With the intersections between ‘Design’ and ‘Research’ still debated and open for interpretation, CAMD’s Center for Design promotes and hosts the annual “Design Research Week”, in partnership with the Design Museum Foundation, CHeT, Center for the Arts, Bouvé College of Health Sciences, The Magic and Medicine Lab, and more.
Schedule of Programs
All events aside from the keynote conversation will be held in the Center for Design in Ryder Hall
12-1 pm Living Intimately with Machines: Can AI Be Disabled?
Hosted by Laura Forlano, in collaboration with the Burnes Center
The event will discuss the author’s research. Here is a snippet: “This is not a research project that I chose but rather one that landed on me in 2011 when I learned I was a type 1 diabetic. For four years, from 2018 to 2022, I used one of “the world’s first” automated systems for delivering insulin to manage and control my blood sugar. I identify, research, and write as a disabled cyborg. I am a cyborg not because my body is (partly) made up of machines (the insulin pump and sensor system) but rather because of my interest in cyborg knowledges, practices, and politics , which take disability into account in order to question the myth of technological perfectionism and solutionism while at the same time seeking out possibilities for more generative questioning and engagement…”
2-3 pm What does it mean to design AI?
Hosted by Ryan Bruggeman, in collaboration with the College of Engineering
Current design research focuses on the collaboration of designers and AI during the design process. This approach is hindered by the fact that design is only commenting on the collaboration with AI after it has been developed. What does it mean for design to engage with AI during its early development stages? What happens when the problem of developing AI becomes a design problem? During this presentation I will highlight the shifting role of designers, discuss how it is time to move away from the paradigm of adopting AI into the design process, and introduce how to develop the design process of AI.
3-4:30 pm Threads of Assumption: AI-service design and Weaving
Hosted by Sofie Hodara, Martha Rettig, U-Meleni Mhlaba-Adebo, Maria Finkelmeier, Threads of Assumption Artists, in collaboration with Estefania Ciliotta
Relying on our expertise as artists and designers, we cultivate a meditative space for contributing sensitive stories. Participants will experience how hands-on activities, like writing and weaving, can personalize abstract and sensitive topics and make complexity tangible and accessible. Participants will leave with a blueprint of best practices for facilitating a workshop for qualitative data collection, tools for integrating physical making into workshop design, and an expanded understanding of how gender bias affects them, their communities, and the service design process.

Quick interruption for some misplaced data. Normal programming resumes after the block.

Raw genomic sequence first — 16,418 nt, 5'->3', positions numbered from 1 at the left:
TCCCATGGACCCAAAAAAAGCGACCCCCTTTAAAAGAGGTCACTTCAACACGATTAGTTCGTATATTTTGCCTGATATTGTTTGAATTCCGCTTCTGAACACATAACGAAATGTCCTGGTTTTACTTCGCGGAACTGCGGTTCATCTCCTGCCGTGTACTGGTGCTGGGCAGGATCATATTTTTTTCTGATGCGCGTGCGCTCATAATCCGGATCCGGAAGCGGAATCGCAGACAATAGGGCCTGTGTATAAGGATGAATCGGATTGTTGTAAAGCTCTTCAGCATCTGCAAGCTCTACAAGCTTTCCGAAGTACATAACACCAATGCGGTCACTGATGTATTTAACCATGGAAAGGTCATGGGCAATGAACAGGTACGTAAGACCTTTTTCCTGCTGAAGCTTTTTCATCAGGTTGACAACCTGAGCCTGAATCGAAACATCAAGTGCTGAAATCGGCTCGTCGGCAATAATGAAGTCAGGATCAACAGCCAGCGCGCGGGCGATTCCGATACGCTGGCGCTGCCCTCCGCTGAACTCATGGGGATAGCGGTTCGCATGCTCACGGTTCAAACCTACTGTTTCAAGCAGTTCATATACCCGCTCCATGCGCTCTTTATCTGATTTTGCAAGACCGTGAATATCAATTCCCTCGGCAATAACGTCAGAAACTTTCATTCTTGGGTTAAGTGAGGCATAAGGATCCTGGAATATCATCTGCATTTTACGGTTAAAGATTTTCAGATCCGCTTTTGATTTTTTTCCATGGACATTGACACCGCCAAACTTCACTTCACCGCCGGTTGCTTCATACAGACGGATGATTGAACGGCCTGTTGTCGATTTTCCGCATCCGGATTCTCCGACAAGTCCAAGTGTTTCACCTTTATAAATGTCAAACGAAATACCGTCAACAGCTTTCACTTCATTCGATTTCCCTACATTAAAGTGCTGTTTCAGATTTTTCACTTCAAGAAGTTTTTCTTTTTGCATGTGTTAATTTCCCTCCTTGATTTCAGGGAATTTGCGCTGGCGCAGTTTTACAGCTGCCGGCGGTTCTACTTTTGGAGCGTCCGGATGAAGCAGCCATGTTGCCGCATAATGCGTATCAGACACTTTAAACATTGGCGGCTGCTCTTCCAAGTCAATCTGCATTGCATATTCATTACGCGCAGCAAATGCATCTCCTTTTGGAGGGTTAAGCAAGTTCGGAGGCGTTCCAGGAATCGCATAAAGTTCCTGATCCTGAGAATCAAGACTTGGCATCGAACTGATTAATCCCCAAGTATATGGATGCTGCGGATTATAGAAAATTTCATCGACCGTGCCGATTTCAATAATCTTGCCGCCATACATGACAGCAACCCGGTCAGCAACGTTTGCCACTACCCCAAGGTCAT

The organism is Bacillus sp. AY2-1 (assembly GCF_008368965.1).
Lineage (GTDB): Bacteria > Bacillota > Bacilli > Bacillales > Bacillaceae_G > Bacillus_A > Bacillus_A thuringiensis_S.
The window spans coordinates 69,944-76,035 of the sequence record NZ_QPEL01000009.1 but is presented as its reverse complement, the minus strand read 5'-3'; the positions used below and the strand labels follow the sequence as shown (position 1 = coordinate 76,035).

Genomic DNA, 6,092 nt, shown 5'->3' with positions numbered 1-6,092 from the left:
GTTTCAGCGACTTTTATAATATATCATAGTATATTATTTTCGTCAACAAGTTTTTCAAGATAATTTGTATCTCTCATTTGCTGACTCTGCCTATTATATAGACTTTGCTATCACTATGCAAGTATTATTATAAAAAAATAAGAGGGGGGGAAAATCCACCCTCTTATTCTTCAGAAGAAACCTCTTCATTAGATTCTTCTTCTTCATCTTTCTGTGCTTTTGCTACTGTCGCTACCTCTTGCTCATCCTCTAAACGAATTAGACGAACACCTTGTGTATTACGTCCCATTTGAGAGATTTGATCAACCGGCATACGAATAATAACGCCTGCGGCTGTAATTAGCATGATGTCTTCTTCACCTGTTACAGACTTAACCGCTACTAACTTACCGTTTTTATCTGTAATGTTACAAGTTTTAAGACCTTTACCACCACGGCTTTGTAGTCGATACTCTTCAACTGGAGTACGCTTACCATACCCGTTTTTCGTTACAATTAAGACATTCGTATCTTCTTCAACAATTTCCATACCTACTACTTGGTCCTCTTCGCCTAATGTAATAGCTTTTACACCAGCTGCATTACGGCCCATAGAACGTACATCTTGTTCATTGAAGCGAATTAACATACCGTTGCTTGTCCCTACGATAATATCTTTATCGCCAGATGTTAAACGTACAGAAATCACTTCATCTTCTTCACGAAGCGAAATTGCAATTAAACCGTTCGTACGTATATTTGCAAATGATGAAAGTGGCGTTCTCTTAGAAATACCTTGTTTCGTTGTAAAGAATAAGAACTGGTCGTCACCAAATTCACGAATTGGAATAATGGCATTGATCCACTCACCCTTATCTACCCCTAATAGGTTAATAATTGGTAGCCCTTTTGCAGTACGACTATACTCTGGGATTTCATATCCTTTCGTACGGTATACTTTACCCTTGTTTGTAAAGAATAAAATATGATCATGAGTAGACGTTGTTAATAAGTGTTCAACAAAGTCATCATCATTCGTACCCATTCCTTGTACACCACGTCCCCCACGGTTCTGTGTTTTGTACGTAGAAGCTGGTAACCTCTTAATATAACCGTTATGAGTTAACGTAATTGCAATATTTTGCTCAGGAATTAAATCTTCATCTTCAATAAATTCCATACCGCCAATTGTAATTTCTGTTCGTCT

5-6:30 pm Design and AI at Play: Ani Liu and Michelle Millar Fisher on Design as Research
Hosted in collaboration with the Center for the Arts. The keynote conversation with artist Ani Liu will take place in West Village F, followed by a short reception at Gallery360.
Ani Liu is a research-based artist working at the intersection of art & technoscience. Through her work with emerging technologies, Ani examines the biopolitics of reproduction, labor, care work and motherhood.
Liu’s project A.I. Toys, which explores the role of emergent technologies and how they shape our perceptions of “play,” is featured in Gallery 360’s current exhibition At Play. On Thursday, March 23rd, Ani will be in conversation with curator and design historian Michelle Millar Fisher in West Village F, followed by a post-keynote reception in Gallery 360, located on the first floor of Curry Student Center. They will discuss the role of A.I. in developing this project, her research-based artistic practice, and the future of teaching the next generation of designers and thinkers with emergent technologies. To learn more about the current exhibition, “At Play,” click here.